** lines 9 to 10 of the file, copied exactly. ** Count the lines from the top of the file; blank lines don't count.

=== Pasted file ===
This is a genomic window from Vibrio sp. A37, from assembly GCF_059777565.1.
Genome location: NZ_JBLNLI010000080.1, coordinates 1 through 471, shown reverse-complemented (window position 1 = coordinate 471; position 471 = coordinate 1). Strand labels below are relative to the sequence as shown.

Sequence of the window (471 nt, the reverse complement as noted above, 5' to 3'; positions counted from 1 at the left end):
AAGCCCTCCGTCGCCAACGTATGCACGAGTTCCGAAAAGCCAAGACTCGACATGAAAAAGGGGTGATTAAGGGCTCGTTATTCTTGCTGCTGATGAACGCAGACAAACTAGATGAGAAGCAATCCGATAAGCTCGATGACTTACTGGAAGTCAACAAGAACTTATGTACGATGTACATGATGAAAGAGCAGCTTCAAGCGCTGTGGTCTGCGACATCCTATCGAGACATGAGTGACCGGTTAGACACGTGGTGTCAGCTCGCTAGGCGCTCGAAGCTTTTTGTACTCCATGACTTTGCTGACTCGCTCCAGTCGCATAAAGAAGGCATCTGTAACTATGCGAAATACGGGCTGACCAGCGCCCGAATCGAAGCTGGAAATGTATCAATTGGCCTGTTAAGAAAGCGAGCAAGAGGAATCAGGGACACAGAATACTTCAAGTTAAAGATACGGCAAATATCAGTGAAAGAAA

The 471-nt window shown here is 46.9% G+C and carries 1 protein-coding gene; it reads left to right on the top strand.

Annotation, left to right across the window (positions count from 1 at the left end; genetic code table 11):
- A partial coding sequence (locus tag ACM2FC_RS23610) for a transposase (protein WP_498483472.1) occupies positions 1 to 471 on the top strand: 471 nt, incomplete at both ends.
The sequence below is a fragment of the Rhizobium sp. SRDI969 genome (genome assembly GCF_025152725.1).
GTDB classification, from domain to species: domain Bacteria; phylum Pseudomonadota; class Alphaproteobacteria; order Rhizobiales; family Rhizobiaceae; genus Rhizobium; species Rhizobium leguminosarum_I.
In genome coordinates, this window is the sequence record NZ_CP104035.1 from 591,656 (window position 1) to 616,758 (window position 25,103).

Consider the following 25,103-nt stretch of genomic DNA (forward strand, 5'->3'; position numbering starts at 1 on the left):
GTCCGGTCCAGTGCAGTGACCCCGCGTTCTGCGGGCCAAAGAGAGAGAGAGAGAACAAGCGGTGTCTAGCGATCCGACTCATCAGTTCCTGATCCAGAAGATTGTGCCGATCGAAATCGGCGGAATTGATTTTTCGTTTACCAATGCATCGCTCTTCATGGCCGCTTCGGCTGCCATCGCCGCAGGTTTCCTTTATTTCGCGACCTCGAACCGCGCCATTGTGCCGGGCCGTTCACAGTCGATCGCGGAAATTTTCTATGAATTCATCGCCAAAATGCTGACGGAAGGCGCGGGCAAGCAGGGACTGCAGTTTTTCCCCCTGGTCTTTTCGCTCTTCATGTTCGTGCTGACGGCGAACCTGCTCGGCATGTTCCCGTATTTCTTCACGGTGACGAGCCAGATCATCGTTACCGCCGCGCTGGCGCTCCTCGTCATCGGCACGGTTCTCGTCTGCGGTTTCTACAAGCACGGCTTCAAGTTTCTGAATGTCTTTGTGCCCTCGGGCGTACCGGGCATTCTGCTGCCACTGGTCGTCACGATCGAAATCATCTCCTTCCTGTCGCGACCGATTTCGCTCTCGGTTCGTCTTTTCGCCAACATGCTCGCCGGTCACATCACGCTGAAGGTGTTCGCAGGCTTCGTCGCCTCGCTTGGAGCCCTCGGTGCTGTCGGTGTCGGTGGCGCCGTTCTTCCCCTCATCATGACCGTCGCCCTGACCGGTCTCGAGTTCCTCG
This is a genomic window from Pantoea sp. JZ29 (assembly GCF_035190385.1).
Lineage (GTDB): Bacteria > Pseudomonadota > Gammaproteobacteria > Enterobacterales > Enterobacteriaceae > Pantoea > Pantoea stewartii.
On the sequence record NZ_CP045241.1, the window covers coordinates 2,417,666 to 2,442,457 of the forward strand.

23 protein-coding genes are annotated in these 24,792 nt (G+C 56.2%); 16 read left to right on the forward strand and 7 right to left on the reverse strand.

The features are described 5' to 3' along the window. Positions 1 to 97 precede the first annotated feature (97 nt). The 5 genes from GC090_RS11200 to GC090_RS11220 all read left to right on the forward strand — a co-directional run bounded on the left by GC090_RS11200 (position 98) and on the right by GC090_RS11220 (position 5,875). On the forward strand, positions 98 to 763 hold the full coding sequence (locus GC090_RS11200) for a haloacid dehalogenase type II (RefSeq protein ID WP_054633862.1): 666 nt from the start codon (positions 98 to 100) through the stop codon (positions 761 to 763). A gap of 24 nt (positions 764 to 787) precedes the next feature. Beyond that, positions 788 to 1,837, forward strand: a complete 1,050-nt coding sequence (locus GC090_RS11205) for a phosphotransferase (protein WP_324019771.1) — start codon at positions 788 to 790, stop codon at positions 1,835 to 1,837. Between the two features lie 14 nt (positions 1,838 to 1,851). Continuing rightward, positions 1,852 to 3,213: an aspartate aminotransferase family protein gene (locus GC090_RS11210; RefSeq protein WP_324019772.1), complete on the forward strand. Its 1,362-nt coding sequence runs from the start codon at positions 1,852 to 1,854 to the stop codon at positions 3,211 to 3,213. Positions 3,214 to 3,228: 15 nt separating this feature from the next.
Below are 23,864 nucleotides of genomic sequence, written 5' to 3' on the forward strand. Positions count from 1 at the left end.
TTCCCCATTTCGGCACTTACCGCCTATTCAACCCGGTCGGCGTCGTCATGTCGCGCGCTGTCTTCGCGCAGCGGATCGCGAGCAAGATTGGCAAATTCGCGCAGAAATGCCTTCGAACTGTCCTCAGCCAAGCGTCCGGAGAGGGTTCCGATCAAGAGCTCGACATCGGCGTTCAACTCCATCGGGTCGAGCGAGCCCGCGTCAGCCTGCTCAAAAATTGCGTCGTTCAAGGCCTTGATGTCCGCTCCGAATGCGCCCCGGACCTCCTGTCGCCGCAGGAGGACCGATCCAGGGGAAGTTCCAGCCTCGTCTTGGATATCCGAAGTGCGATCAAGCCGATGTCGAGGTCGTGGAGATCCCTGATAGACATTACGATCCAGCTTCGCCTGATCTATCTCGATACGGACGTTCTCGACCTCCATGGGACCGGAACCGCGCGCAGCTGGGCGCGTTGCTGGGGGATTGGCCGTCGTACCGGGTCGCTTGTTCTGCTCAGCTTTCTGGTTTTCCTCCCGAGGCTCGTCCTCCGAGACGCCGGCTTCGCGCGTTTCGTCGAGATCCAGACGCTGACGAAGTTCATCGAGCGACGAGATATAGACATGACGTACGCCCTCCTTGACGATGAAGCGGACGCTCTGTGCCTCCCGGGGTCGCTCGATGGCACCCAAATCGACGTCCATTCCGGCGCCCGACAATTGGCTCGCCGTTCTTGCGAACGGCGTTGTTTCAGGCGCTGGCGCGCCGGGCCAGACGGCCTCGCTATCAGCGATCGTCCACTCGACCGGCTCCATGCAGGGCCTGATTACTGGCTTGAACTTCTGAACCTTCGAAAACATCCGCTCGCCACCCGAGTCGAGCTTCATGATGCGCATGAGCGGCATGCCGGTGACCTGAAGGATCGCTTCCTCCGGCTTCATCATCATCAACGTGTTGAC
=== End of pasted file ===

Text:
GTDB classification, from domain to species: domain Bacteria; phylum Pseudomonadota; class Alphaproteobacteria; order Rhizobiales; family Rhizobiaceae; genus Rhizobium; species Rhizobium leguminosarum_I.
In genome coordinates, this window is the sequence record NZ_CP104035.1 from 591,656 (window position 1) to 616,758 (window position 25,103).